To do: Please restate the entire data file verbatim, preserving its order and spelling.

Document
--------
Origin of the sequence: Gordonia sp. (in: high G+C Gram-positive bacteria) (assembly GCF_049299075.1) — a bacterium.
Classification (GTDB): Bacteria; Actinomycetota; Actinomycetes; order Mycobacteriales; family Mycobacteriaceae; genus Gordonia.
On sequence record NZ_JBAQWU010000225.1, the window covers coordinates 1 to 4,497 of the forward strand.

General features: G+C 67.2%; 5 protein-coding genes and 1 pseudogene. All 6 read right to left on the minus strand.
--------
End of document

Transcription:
Origin of the sequence: Gordonia sp. (in: high G+C Gram-positive bacteria) (assembly GCF_049299075.1) — a bacterium.
Classification (GTDB): Bacteria; Actinomycetota; Actinomycetes; order Mycobacteriales; family Mycobacteriaceae; genus Gordonia.
On sequence record NZ_JBAQWU010000225.1, the window covers coordinates 1 to 4,497 of the forward strand.

General features: G+C 67.2%; 5 protein-coding genes and 1 pseudogene. All 6 read right to left on the minus strand.